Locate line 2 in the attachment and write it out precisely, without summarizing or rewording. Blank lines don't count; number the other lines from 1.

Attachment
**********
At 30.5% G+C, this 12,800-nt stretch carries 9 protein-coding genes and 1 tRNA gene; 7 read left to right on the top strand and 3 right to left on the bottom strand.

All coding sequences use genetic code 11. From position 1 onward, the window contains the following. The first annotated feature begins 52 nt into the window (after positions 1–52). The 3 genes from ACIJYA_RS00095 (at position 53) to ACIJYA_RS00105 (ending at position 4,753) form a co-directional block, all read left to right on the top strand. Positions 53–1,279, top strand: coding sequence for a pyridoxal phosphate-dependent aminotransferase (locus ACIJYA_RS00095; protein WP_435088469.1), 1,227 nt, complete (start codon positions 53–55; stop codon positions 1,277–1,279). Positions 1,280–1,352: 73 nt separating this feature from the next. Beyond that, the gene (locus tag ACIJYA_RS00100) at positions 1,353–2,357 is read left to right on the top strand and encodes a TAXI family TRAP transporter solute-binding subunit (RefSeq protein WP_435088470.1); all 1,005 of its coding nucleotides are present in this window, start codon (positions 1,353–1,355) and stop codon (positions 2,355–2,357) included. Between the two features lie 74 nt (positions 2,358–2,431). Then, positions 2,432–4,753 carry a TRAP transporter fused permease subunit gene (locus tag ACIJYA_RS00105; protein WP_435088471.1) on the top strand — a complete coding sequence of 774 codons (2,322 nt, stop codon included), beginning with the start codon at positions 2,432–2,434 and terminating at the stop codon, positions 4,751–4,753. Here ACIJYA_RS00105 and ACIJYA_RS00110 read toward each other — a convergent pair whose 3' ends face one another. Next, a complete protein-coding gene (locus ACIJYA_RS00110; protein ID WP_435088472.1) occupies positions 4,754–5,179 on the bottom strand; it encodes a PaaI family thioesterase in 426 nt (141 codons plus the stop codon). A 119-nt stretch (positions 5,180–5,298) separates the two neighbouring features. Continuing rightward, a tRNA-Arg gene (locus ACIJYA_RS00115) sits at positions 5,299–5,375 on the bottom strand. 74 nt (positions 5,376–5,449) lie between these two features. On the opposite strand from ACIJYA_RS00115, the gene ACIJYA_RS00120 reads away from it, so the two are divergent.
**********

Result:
All coding sequences use genetic code 11. From position 1 onward, the window contains the following. The first annotated feature begins 52 nt into the window (after positions 1–52). The 3 genes from ACIJYA_RS00095 (at position 53) to ACIJYA_RS00105 (ending at position 4,753) form a co-directional block, all read left to right on the top strand. Positions 53–1,279, top strand: coding sequence for a pyridoxal phosphate-dependent aminotransferase (locus ACIJYA_RS00095; protein WP_435088469.1), 1,227 nt, complete (start codon positions 53–55; stop codon positions 1,277–1,279). Positions 1,280–1,352: 73 nt separating this feature from the next. Beyond that, the gene (locus tag ACIJYA_RS00100) at positions 1,353–2,357 is read left to right on the top strand and encodes a TAXI family TRAP transporter solute-binding subunit (RefSeq protein WP_435088470.1); all 1,005 of its coding nucleotides are present in this window, start codon (positions 1,353–1,355) and stop codon (positions 2,355–2,357) included. Between the two features lie 74 nt (positions 2,358–2,431). Then, positions 2,432–4,753 carry a TRAP transporter fused permease subunit gene (locus tag ACIJYA_RS00105; protein WP_435088471.1) on the top strand — a complete coding sequence of 774 codons (2,322 nt, stop codon included), beginning with the start codon at positions 2,432–2,434 and terminating at the stop codon, positions 4,751–4,753. Here ACIJYA_RS00105 and ACIJYA_RS00110 read toward each other — a convergent pair whose 3' ends face one another. Next, a complete protein-coding gene (locus ACIJYA_RS00110; protein ID WP_435088472.1) occupies positions 4,754–5,179 on the bottom strand; it encodes a PaaI family thioesterase in 426 nt (141 codons plus the stop codon). A 119-nt stretch (positions 5,180–5,298) separates the two neighbouring features. Continuing rightward, a tRNA-Arg gene (locus ACIJYA_RS00115) sits at positions 5,299–5,375 on the bottom strand. 74 nt (positions 5,376–5,449) lie between these two features. On the opposite strand from ACIJYA_RS00115, the gene ACIJYA_RS00120 reads away from it, so the two are divergent.